Emerging new virulence gene combinations in the Mexican Pst population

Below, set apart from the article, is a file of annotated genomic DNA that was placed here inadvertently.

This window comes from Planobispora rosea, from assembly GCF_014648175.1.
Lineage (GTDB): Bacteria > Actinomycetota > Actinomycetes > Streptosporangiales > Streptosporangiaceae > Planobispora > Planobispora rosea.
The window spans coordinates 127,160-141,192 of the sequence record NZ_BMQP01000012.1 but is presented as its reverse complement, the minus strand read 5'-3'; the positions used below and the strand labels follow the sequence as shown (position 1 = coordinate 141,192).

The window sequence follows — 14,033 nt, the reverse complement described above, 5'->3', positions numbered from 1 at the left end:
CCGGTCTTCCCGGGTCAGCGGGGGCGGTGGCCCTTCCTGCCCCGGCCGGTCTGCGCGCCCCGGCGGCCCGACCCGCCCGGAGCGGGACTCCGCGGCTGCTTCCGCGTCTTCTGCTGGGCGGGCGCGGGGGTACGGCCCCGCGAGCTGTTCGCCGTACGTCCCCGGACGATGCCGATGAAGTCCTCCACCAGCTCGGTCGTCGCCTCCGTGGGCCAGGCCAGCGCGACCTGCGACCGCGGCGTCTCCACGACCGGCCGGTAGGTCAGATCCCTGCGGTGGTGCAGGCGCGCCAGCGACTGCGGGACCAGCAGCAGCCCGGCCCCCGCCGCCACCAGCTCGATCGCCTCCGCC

Yellow (stripe) rust continues to be an important disease of wheat in the irrigated EL Bajio region and northwestern Mexico, and in the High Plateau of Central Mexico. Isolate MEX 96.11, virulent to race-specific resistance genes Yr2, Yr3, Yr6, Yr7, Yr9 and Yr27, represented the most prevalent Pst race until 2001 and evolution of new virulences was slow. Several additional R-genes, including a gene in Pollmer triticale, are now defeated. The aggressive Pst race with Yr8 virulence, first detected in the United States in 2000, not only became widespread in Mexico by 2003 but continued to evolve at a more rapid rate with virulence to Yr1 occurring in 2003. However these races did not cause crop losses other than increased levels of head infections in some cultivars. Variants with virulences to Yr17 and Yr31 were detected in 2007 and 2008, respectively. These resistance genes are known to occur in some wheat varieties and breeding materials. 2010 disease data from trap nurseries that included the Avocet isolines and other varieties indicated the existence of virulence for Yr1, 2 (Siete Cerros), 3 (Tatara), 6, 7, 8, 9, 17, 27 and 31 (Rebeca F2000) in different Pst isolates. During the 2014 crop season, an epidemic occurred in farm fields and samples were collected and analyzed in greenhouse tests. Virulence combination V2, 3, 6, 7, 8, 9, 17, 27 and 31 first identified and represented in isolates CEVAMEX14.25 and MEX 14.141, and a similar isolate MEX14.146 virulent to Yr1 were the most frequent. These new virulence combinations caused yield losses in cultivar Nana F2007 grown in the Mexican highlands and Luminaria F2012, released for the irrigated areas of Bajio. Our results indicate a continuing evolution and accumulation of virulences in the aggressive Pst lineage. Determination of the defeated genes in Nana F2007 and Luminaria F2012 is underway.